Executor, Trustee: What's the Difference?

Executors and Trustees settle estates. Learn more about what each job entails and what responsibilities each requires.

Executor, Trustee: What's the Difference?

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An executor is the person either appointed by the court, or nominated in someone's Will, to take care of the deceased person's financial affairs. In some states, this person is called the personal representative.  

If there's a probate court proceeding, the court officially appoint someone--usually, the personnamed in the deceased person's sill--as executor. The court gives the executor a document granting authority to administer the estate, which is called letters testamentary in most states.  

If there's no probate proceeding (because the estate is too small to require one), then the person named as executor still takes care of things, but doesn't have official authority from the court. If required, the executor can provide a copy of the deceased person's will and a document stating that there is no probate pending in the state. Click here to read about the small estates procedure in $state.

Here are the sort of things an executor does:

  • Secure and organize the deceased person's property, including a house and furnishings.
  • Make an inventory of what's in the estate.
  • Value the assets in the estate.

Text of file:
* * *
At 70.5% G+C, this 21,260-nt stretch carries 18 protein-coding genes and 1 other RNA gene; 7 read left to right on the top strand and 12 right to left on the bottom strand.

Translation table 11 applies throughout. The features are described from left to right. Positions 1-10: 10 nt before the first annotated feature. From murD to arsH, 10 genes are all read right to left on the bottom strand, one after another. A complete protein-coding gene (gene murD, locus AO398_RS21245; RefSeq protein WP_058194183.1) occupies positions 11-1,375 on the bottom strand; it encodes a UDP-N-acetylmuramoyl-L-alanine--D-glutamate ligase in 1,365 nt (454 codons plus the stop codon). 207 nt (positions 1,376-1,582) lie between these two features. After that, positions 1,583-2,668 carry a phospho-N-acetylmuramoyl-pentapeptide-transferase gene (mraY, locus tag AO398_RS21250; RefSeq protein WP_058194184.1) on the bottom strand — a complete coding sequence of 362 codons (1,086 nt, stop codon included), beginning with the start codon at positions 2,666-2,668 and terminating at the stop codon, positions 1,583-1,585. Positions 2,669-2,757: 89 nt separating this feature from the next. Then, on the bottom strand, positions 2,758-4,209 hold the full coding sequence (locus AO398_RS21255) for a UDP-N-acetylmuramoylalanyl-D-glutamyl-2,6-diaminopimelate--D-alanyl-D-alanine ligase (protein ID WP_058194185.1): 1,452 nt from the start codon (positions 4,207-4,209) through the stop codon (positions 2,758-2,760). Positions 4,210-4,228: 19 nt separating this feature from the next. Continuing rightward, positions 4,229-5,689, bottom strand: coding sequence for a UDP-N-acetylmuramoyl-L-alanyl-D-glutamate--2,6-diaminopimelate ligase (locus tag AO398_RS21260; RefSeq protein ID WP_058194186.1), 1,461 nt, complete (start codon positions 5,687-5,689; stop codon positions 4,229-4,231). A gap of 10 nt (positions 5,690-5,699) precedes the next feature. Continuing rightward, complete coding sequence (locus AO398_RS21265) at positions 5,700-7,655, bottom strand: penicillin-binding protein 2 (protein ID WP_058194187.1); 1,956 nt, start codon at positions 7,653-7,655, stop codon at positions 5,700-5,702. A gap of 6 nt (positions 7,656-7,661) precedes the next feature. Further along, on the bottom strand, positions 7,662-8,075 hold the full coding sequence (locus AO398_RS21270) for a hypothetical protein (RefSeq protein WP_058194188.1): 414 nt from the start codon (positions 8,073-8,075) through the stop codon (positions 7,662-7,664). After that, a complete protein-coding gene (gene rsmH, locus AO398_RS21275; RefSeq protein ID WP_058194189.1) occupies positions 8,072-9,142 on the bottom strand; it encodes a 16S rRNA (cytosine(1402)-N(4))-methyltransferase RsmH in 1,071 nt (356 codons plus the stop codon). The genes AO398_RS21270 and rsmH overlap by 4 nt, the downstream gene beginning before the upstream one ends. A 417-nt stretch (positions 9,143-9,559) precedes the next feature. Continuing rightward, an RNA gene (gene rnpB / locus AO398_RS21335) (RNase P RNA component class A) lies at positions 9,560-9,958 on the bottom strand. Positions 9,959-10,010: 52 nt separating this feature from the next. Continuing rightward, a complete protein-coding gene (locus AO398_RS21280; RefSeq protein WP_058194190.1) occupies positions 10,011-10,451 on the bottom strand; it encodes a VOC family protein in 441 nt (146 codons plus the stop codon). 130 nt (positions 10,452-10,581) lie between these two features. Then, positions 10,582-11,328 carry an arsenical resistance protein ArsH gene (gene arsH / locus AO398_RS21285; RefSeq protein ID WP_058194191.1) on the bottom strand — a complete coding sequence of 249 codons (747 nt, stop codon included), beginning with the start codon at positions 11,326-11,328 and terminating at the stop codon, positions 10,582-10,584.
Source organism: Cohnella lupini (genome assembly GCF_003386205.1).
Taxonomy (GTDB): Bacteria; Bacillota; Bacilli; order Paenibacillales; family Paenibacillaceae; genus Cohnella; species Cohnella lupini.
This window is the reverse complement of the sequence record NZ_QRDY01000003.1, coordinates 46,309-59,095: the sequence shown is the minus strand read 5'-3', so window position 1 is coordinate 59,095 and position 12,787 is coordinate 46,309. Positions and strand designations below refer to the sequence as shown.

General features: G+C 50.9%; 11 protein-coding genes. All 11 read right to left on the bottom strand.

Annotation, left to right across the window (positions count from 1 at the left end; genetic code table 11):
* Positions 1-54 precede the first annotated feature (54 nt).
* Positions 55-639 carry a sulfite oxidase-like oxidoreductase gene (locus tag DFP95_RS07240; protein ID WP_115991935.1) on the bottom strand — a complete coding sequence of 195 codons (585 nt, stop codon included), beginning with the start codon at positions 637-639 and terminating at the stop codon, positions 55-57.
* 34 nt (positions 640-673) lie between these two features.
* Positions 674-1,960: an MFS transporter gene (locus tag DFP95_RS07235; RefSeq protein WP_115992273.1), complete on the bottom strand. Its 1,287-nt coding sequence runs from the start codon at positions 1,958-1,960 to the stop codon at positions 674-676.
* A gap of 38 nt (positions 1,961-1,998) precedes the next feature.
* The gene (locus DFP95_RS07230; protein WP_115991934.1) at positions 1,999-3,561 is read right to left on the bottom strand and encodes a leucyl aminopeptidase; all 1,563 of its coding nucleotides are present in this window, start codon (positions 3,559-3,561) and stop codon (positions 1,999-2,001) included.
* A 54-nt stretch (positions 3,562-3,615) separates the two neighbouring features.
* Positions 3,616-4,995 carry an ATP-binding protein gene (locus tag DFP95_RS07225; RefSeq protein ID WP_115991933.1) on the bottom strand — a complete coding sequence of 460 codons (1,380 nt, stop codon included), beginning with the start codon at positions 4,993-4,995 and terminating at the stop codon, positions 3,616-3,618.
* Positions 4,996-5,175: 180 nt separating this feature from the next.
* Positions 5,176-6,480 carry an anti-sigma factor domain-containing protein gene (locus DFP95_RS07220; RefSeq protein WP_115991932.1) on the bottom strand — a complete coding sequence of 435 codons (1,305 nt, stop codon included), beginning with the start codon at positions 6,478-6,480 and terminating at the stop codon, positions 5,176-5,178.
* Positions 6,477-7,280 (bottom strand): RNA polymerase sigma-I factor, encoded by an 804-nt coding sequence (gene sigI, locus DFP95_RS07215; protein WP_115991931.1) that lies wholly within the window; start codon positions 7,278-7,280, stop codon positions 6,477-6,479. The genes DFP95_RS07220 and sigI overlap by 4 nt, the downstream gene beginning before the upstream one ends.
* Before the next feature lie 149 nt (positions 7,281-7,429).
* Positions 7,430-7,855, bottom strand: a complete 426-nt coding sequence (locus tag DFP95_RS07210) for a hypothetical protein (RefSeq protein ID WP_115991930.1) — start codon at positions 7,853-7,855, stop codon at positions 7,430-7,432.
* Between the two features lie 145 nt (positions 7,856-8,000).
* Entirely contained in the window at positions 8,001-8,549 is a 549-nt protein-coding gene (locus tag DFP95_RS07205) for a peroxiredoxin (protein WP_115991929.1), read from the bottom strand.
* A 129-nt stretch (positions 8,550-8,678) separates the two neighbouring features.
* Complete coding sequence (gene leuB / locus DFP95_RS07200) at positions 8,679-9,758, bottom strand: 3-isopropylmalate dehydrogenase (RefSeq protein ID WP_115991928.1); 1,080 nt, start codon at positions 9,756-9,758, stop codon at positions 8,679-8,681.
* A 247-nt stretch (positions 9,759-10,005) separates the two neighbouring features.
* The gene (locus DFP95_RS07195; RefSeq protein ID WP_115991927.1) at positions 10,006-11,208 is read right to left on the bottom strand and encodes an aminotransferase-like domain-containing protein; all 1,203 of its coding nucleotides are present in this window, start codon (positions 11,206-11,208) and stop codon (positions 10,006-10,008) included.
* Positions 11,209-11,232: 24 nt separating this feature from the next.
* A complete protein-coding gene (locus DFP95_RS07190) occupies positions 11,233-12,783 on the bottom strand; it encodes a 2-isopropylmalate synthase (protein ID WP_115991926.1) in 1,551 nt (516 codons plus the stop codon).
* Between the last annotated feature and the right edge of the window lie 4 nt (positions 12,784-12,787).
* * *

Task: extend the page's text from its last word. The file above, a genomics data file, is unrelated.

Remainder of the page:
• File the deceased person's last tax returns (and any back taxes)
  • Pay the deceased person's remaining bills.
  • If there's a probate, work with the estate's attorney to give the court the information it requires.
  • Ultimately, distribute the estate's property to the beneficiaries or heirs.

A trustee is the manager of the property held in a trust. The successor trustee is the person named in the trust document to take over the job of managing the trust after the person who established it, the grantor, dies or is unable to continue as trustee.

Here are the sort of things a trustee does:

  • Identify and gather all of the trust's assets.
  • Appraise or otherwise value the trust's assets.
  • Notify heirs and beneficiaries as required by state law.
  • Pay the trust's bills.
  • Get a tax identification number for the trust.
  • File the trust's tax returns, if required.
  • Ultimately, distribute the assets held in trust to the trust's beneficiaries.

Often, the trustee and the executor are the same person. But that doesn't mean there's no difference in their jobs. In practice, it boils down to this: If an asset is held outside of a trust, in the decedent's individual name, then the executor is in charge of it.  If an asset is held in trust, then the trustee's in charge.

For example, if the Kate S. owned a brokerage account and transferred it to the trust before she died, the  account's official legal owner would be "Kate S., as Trustee of the S Family Trust."  After Kate's death, the successor trustee would be able to continue managing that account after giving the company a copy of Kate's death certificate and a copy of the trust document. But if Kate had never transferred that account into her trust, and it was owned in her name alone, it would be the executor's job to deal with that account, not the trustee's.